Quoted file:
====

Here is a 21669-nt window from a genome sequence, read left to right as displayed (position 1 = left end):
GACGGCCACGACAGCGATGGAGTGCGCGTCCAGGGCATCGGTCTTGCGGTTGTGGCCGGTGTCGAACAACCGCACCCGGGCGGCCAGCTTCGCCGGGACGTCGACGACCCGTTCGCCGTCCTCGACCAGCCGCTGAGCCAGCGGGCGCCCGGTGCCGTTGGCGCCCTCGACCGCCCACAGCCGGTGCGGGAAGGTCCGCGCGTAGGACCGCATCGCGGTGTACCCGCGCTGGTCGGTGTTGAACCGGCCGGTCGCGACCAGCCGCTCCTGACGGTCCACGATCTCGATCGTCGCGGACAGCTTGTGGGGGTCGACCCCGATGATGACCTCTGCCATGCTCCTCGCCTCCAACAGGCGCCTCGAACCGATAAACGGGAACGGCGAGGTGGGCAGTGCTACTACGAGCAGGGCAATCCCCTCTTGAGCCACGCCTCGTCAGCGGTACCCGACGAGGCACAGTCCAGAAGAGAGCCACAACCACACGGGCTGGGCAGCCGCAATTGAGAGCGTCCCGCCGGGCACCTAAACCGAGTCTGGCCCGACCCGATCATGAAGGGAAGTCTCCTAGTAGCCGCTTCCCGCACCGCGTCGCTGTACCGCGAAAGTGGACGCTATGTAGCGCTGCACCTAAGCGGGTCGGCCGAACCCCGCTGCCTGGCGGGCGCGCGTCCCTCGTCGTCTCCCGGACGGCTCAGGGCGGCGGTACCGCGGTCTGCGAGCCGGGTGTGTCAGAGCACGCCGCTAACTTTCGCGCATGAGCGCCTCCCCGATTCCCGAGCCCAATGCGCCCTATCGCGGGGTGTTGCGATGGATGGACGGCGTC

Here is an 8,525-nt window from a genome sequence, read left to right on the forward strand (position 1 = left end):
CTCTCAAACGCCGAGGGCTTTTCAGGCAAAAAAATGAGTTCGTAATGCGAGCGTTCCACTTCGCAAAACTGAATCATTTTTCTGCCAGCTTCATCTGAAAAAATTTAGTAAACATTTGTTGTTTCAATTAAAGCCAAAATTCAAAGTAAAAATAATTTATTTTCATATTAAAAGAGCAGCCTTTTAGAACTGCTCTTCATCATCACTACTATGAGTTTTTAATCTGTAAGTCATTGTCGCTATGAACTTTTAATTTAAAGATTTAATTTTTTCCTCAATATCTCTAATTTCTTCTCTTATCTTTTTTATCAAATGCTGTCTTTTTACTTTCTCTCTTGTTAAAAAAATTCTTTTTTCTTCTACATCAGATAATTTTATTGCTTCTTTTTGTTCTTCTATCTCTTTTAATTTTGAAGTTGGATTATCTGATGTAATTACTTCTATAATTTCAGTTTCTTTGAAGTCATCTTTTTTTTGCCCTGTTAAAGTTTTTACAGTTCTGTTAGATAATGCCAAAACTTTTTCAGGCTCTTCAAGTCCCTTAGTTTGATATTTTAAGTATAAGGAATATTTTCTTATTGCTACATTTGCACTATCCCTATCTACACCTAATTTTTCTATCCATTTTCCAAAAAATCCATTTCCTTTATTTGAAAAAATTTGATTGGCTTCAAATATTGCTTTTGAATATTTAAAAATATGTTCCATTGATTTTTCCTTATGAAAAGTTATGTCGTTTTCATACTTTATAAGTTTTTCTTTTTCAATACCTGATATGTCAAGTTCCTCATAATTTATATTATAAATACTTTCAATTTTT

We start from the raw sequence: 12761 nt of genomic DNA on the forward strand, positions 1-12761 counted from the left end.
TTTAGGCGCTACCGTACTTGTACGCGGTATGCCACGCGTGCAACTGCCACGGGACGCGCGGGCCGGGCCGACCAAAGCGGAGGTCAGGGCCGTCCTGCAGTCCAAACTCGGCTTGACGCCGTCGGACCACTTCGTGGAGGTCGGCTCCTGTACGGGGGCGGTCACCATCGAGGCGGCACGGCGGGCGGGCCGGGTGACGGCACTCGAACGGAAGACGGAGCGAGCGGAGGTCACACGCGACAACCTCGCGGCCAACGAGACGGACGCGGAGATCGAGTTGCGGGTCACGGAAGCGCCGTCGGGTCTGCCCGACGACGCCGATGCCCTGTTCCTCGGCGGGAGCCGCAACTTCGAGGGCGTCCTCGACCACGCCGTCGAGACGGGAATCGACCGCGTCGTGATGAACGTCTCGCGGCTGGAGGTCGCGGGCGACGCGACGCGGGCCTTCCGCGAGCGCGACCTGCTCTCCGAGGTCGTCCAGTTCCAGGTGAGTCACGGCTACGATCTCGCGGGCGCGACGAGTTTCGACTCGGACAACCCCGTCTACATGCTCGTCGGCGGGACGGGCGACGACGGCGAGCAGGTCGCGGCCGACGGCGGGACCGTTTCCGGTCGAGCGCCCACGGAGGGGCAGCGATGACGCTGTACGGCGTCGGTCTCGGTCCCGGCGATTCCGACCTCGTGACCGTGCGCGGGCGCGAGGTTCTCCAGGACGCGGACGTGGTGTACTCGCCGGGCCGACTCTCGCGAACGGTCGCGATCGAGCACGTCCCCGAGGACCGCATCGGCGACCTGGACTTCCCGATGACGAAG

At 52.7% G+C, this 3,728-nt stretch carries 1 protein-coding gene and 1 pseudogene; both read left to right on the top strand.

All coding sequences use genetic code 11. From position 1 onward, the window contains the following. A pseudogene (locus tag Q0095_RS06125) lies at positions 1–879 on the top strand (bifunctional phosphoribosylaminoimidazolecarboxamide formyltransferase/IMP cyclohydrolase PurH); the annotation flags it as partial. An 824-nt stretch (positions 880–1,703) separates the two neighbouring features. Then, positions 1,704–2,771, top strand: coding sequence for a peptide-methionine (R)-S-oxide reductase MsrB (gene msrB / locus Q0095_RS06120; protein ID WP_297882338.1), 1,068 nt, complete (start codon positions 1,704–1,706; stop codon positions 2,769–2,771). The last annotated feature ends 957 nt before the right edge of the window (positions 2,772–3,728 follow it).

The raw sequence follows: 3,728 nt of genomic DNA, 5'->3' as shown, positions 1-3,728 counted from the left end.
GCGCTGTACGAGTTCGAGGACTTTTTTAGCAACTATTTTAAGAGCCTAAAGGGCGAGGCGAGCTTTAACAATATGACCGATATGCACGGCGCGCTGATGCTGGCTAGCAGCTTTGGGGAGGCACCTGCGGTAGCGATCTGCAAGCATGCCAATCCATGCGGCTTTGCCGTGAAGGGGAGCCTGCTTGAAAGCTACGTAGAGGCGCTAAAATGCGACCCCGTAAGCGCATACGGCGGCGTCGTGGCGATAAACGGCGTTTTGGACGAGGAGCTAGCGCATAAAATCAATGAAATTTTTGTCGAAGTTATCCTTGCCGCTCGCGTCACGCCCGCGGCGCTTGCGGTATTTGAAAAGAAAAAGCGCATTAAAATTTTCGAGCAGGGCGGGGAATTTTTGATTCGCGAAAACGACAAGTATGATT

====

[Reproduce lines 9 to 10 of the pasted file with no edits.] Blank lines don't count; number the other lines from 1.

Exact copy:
The raw sequence follows: 3,728 nt of genomic DNA, 5'->3' as shown, positions 1-3,728 counted from the left end.
GCGCTGTACGAGTTCGAGGACTTTTTTAGCAACTATTTTAAGAGCCTAAAGGGCGAGGCGAGCTTTAACAATATGACCGATATGCACGGCGCGCTGATGCTGGCTAGCAGCTTTGGGGAGGCACCTGCGGTAGCGATCTGCAAGCATGCCAATCCATGCGGCTTTGCCGTGAAGGGGAGCCTGCTTGAAAGCTACGTAGAGGCGCTAAAATGCGACCCCGTAAGCGCATACGGCGGCGTCGTGGCGATAAACGGCGTTTTGGACGAGGAGCTAGCGCATAAAATCAATGAAATTTTTGTCGAAGTTATCCTTGCCGCTCGCGTCACGCCCGCGGCGCTTGCGGTATTTGAAAAGAAAAAGCGCATTAAAATTTTCGAGCAGGGCGGGGAATTTTTGATTCGCGAAAACGACAAGTATGATT